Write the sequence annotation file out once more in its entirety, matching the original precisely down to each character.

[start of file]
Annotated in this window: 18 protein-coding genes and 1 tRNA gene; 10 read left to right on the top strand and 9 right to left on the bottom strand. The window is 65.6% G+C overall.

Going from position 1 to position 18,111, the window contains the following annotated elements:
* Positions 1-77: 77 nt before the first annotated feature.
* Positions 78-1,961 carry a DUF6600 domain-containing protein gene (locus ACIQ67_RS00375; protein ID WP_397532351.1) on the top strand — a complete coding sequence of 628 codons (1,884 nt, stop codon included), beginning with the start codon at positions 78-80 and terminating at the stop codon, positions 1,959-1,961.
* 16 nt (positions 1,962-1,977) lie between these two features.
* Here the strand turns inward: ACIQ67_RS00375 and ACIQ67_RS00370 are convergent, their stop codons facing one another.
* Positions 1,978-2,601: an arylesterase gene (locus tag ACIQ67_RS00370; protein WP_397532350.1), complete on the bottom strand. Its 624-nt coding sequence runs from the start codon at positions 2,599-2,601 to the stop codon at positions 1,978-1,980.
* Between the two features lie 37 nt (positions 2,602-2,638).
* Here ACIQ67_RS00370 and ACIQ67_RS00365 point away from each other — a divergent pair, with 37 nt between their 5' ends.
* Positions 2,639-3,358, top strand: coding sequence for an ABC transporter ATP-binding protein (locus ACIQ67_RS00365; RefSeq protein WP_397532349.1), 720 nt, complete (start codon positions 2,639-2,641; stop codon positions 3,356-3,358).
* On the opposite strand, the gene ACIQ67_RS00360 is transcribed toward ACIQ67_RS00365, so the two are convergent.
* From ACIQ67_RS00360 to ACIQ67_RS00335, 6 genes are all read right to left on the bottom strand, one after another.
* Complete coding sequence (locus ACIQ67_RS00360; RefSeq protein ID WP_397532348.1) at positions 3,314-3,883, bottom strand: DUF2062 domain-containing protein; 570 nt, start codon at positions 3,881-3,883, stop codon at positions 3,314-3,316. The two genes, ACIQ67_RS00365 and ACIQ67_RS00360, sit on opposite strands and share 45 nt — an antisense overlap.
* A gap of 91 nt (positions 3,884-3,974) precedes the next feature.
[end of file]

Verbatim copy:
Annotated in this window: 18 protein-coding genes and 1 tRNA gene; 10 read left to right on the top strand and 9 right to left on the bottom strand. The window is 65.6% G+C overall.

Going from position 1 to position 18,111, the window contains the following annotated elements:
* Positions 1-77: 77 nt before the first annotated feature.
* Positions 78-1,961 carry a DUF6600 domain-containing protein gene (locus ACIQ67_RS00375; protein ID WP_397532351.1) on the top strand — a complete coding sequence of 628 codons (1,884 nt, stop codon included), beginning with the start codon at positions 78-80 and terminating at the stop codon, positions 1,959-1,961.
* 16 nt (positions 1,962-1,977) lie between these two features.
* Here the strand turns inward: ACIQ67_RS00375 and ACIQ67_RS00370 are convergent, their stop codons facing one another.
* Positions 1,978-2,601: an arylesterase gene (locus tag ACIQ67_RS00370; protein WP_397532350.1), complete on the bottom strand. Its 624-nt coding sequence runs from the start codon at positions 2,599-2,601 to the stop codon at positions 1,978-1,980.
* Between the two features lie 37 nt (positions 2,602-2,638).
* Here ACIQ67_RS00370 and ACIQ67_RS00365 point away from each other — a divergent pair, with 37 nt between their 5' ends.
* Positions 2,639-3,358, top strand: coding sequence for an ABC transporter ATP-binding protein (locus ACIQ67_RS00365; RefSeq protein WP_397532349.1), 720 nt, complete (start codon positions 2,639-2,641; stop codon positions 3,356-3,358).
* On the opposite strand, the gene ACIQ67_RS00360 is transcribed toward ACIQ67_RS00365, so the two are convergent.
* From ACIQ67_RS00360 to ACIQ67_RS00335, 6 genes are all read right to left on the bottom strand, one after another.
* Complete coding sequence (locus ACIQ67_RS00360; RefSeq protein ID WP_397532348.1) at positions 3,314-3,883, bottom strand: DUF2062 domain-containing protein; 570 nt, start codon at positions 3,881-3,883, stop codon at positions 3,314-3,316. The two genes, ACIQ67_RS00365 and ACIQ67_RS00360, sit on opposite strands and share 45 nt — an antisense overlap.
* A gap of 91 nt (positions 3,884-3,974) precedes the next feature.